THE ALMOST INSATIABLE demand for leadership studies is a natural outgrowth of the all-too-frequent leadership failures in government, business, and nonprofits. Few people trust their leaders, according to the Edelman Trust Barometer surveys, among others. Gallup data show low levels of employee engagement worldwide, while the Conference Board finds job satisfaction at a low ebb and executive tenures decreasing. Other research consistently indicates that companies give their own leadership-development efforts low marks. Leaders aren’t doing a good job for themselves or their workplaces, and things don’t seem to be improving.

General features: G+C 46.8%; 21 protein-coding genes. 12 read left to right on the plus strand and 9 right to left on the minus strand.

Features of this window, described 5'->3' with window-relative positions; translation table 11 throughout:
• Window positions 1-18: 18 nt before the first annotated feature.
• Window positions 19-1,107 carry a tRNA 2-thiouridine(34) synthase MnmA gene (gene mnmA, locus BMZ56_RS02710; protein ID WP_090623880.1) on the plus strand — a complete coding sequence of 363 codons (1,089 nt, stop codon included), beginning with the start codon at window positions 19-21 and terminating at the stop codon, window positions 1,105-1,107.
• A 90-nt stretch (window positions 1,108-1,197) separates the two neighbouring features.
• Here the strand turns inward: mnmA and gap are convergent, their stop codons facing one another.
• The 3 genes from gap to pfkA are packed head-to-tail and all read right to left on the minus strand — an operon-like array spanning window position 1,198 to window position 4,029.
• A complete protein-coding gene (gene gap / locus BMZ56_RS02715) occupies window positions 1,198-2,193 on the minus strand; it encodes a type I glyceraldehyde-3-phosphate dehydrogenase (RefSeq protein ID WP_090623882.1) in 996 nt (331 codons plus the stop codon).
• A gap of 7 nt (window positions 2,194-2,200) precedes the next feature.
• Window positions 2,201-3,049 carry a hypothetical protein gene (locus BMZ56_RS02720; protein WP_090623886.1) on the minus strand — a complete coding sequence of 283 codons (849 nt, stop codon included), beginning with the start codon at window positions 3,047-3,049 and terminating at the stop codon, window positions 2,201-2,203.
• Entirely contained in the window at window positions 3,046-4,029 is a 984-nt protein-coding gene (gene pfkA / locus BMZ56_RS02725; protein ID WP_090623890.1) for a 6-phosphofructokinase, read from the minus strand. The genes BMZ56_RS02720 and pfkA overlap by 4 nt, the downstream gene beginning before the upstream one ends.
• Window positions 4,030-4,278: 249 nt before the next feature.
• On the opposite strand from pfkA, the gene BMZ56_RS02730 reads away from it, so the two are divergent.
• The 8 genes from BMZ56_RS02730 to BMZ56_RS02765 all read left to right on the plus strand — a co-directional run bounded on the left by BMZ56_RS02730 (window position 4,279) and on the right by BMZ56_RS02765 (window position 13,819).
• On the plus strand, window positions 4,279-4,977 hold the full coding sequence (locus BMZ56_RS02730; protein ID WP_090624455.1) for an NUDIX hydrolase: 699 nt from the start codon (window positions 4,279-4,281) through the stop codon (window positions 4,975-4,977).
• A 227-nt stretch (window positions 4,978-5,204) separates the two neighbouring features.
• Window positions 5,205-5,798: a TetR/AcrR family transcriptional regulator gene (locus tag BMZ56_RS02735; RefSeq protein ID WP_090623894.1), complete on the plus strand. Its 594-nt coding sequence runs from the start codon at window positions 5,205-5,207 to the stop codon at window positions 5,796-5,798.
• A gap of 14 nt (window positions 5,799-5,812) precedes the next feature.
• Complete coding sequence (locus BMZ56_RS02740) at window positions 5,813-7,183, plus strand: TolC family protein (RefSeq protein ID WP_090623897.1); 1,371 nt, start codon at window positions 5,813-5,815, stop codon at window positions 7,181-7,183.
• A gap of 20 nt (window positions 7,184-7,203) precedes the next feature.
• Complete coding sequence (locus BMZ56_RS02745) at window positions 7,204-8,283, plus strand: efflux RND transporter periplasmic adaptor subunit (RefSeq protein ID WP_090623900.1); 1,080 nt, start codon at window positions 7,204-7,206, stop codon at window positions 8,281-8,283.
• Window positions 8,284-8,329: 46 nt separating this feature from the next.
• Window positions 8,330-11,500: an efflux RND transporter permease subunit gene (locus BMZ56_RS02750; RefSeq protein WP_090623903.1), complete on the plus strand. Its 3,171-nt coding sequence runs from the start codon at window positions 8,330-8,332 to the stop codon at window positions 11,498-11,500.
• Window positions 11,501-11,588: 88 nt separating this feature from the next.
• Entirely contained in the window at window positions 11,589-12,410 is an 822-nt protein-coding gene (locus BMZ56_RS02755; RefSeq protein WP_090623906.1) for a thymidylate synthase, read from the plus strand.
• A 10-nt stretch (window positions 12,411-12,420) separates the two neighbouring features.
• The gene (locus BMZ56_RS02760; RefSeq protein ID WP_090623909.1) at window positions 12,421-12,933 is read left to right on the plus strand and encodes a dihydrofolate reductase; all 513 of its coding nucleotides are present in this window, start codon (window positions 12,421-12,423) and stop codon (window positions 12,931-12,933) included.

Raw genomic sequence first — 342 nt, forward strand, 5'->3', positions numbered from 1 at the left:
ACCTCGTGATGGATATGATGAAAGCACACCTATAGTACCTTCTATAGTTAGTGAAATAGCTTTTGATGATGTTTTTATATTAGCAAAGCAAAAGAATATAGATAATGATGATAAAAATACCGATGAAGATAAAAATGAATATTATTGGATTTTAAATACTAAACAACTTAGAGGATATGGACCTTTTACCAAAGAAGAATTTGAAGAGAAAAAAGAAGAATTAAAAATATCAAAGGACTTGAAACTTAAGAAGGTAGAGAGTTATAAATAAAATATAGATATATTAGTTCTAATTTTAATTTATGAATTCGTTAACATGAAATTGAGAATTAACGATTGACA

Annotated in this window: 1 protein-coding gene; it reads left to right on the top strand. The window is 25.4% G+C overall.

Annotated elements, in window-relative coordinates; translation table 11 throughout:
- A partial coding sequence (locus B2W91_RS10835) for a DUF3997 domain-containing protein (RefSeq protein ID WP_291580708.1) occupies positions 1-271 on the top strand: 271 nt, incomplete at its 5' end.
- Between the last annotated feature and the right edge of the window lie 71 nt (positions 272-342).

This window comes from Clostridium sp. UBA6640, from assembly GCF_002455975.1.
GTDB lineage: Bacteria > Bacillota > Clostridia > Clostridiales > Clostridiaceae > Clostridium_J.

This consuming interest in leadership and how to make it better has spawned a plethora of books, blogs, TED talks, and commentary. Unfortunately, these materials are often wonderfully disconnected from organizational reality and, as a consequence, useless for sparking improvement. Maybe that’s one reason the enormous resources invested in leadership development have produced so few results. Estimates of the amount spent on it range from $14 billion to $50 billion a year in the United States alone.